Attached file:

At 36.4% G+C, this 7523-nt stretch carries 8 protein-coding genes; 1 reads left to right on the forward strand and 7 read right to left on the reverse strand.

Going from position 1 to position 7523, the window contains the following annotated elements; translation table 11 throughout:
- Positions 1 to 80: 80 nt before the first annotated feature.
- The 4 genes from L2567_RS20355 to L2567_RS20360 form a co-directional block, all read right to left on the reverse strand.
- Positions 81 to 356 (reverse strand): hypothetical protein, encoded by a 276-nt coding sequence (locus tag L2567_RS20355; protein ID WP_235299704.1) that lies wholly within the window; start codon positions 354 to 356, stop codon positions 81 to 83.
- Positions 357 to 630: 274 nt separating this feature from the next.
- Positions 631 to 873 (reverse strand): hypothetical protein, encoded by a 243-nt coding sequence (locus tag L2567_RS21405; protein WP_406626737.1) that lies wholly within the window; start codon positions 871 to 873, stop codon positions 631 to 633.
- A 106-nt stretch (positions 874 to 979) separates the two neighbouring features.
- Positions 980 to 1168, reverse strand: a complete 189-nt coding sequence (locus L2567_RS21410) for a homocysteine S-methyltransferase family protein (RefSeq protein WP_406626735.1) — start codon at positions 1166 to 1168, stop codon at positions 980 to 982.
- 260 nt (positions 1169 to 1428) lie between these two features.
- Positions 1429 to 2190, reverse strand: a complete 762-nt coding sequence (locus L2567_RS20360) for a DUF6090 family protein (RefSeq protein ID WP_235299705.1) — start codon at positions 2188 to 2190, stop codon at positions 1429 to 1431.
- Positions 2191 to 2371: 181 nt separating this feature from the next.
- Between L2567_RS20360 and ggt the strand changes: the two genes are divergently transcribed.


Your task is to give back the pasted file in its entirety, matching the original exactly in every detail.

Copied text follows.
At 36.4% G+C, this 7523-nt stretch carries 8 protein-coding genes; 1 reads left to right on the forward strand and 7 read right to left on the reverse strand.

Going from position 1 to position 7523, the window contains the following annotated elements; translation table 11 throughout:
- Positions 1 to 80: 80 nt before the first annotated feature.
- The 4 genes from L2567_RS20355 to L2567_RS20360 form a co-directional block, all read right to left on the reverse strand.
- Positions 81 to 356 (reverse strand): hypothetical protein, encoded by a 276-nt coding sequence (locus tag L2567_RS20355; protein ID WP_235299704.1) that lies wholly within the window; start codon positions 354 to 356, stop codon positions 81 to 83.
- Positions 357 to 630: 274 nt separating this feature from the next.
- Positions 631 to 873 (reverse strand): hypothetical protein, encoded by a 243-nt coding sequence (locus tag L2567_RS21405; protein WP_406626737.1) that lies wholly within the window; start codon positions 871 to 873, stop codon positions 631 to 633.
- A 106-nt stretch (positions 874 to 979) separates the two neighbouring features.
- Positions 980 to 1168, reverse strand: a complete 189-nt coding sequence (locus L2567_RS21410) for a homocysteine S-methyltransferase family protein (RefSeq protein WP_406626735.1) — start codon at positions 1166 to 1168, stop codon at positions 980 to 982.
- 260 nt (positions 1169 to 1428) lie between these two features.
- Positions 1429 to 2190, reverse strand: a complete 762-nt coding sequence (locus L2567_RS20360) for a DUF6090 family protein (RefSeq protein ID WP_235299705.1) — start codon at positions 2188 to 2190, stop codon at positions 1429 to 1431.
- Positions 2191 to 2371: 181 nt separating this feature from the next.
- Between L2567_RS20360 and ggt the strand changes: the two genes are divergently transcribed.